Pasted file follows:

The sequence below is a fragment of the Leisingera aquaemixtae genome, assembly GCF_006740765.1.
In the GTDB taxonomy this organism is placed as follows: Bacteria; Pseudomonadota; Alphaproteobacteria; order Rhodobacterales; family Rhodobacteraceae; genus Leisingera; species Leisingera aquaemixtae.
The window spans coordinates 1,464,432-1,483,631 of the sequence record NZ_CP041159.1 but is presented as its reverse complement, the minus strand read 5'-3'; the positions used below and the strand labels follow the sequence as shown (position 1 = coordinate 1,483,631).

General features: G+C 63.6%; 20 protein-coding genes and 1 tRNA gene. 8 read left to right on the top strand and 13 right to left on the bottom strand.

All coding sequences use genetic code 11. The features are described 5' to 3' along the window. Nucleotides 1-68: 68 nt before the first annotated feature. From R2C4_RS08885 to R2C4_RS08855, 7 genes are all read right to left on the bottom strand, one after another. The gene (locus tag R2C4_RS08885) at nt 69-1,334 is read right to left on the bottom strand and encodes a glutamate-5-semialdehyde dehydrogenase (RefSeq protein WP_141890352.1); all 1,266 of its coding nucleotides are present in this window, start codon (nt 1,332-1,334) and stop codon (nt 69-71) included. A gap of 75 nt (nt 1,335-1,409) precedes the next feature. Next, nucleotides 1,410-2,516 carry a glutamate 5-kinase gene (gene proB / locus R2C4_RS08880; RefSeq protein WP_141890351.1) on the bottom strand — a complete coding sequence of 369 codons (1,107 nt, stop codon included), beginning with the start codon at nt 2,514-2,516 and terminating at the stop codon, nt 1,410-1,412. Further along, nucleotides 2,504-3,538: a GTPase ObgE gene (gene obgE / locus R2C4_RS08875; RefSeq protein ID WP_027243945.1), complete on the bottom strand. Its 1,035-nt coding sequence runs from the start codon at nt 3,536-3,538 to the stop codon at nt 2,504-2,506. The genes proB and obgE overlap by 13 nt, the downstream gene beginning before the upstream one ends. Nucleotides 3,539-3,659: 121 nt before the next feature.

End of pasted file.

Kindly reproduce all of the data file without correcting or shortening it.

The sequence below is a fragment of the Leisingera aquaemixtae genome, assembly GCF_006740765.1.
In the GTDB taxonomy this organism is placed as follows: Bacteria; Pseudomonadota; Alphaproteobacteria; order Rhodobacterales; family Rhodobacteraceae; genus Leisingera; species Leisingera aquaemixtae.
The window spans coordinates 1,464,432-1,483,631 of the sequence record NZ_CP041159.1 but is presented as its reverse complement, the minus strand read 5'-3'; the positions used below and the strand labels follow the sequence as shown (position 1 = coordinate 1,483,631).

General features: G+C 63.6%; 20 protein-coding genes and 1 tRNA gene. 8 read left to right on the top strand and 13 right to left on the bottom strand.

All coding sequences use genetic code 11. The features are described 5' to 3' along the window. Nucleotides 1-68: 68 nt before the first annotated feature. From R2C4_RS08885 to R2C4_RS08855, 7 genes are all read right to left on the bottom strand, one after another. The gene (locus tag R2C4_RS08885) at nt 69-1,334 is read right to left on the bottom strand and encodes a glutamate-5-semialdehyde dehydrogenase (RefSeq protein WP_141890352.1); all 1,266 of its coding nucleotides are present in this window, start codon (nt 1,332-1,334) and stop codon (nt 69-71) included. A gap of 75 nt (nt 1,335-1,409) precedes the next feature. Next, nucleotides 1,410-2,516 carry a glutamate 5-kinase gene (gene proB / locus R2C4_RS08880; RefSeq protein WP_141890351.1) on the bottom strand — a complete coding sequence of 369 codons (1,107 nt, stop codon included), beginning with the start codon at nt 2,514-2,516 and terminating at the stop codon, nt 1,410-1,412. Further along, nucleotides 2,504-3,538: a GTPase ObgE gene (gene obgE / locus R2C4_RS08875; RefSeq protein ID WP_027243945.1), complete on the bottom strand. Its 1,035-nt coding sequence runs from the start codon at nt 3,536-3,538 to the stop codon at nt 2,504-2,506. The genes proB and obgE overlap by 13 nt, the downstream gene beginning before the upstream one ends. Nucleotides 3,539-3,659: 121 nt before the next feature.